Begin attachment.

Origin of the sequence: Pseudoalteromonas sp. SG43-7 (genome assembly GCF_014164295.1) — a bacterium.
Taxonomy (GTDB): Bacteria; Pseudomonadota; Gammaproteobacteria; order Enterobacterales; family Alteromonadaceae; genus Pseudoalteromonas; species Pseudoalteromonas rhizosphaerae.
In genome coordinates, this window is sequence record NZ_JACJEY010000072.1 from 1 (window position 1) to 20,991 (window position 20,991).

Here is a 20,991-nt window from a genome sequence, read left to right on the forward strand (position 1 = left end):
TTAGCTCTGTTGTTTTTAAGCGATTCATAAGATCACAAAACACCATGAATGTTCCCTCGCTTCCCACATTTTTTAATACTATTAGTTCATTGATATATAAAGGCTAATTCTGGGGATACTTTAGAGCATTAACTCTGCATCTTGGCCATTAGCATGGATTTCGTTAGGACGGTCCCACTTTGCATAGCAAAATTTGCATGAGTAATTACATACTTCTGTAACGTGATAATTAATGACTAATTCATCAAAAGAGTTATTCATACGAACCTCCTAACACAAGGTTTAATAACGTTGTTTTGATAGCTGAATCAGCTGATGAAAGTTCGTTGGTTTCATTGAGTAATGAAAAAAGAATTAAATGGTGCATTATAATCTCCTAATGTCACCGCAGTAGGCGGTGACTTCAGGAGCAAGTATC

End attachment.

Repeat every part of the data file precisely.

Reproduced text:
Origin of the sequence: Pseudoalteromonas sp. SG43-7 (genome assembly GCF_014164295.1) — a bacterium.
Taxonomy (GTDB): Bacteria; Pseudomonadota; Gammaproteobacteria; order Enterobacterales; family Alteromonadaceae; genus Pseudoalteromonas; species Pseudoalteromonas rhizosphaerae.
In genome coordinates, this window is sequence record NZ_JACJEY010000072.1 from 1 (window position 1) to 20,991 (window position 20,991).

Here is a 20,991-nt window from a genome sequence, read left to right on the forward strand (position 1 = left end):
TTAGCTCTGTTGTTTTTAAGCGATTCATAAGATCACAAAACACCATGAATGTTCCCTCGCTTCCCACATTTTTTAATACTATTAGTTCATTGATATATAAAGGCTAATTCTGGGGATACTTTAGAGCATTAACTCTGCATCTTGGCCATTAGCATGGATTTCGTTAGGACGGTCCCACTTTGCATAGCAAAATTTGCATGAGTAATTACATACTTCTGTAACGTGATAATTAATGACTAATTCATCAAAAGAGTTATTCATACGAACCTCCTAACACAAGGTTTAATAACGTTGTTTTGATAGCTGAATCAGCTGATGAAAGTTCGTTGGTTTCATTGAGTAATGAAAAAAGAATTAAATGGTGCATTATAATCTCCTAATGTCACCGCAGTAGGCGGTGACTTCAGGAGCAAGTATC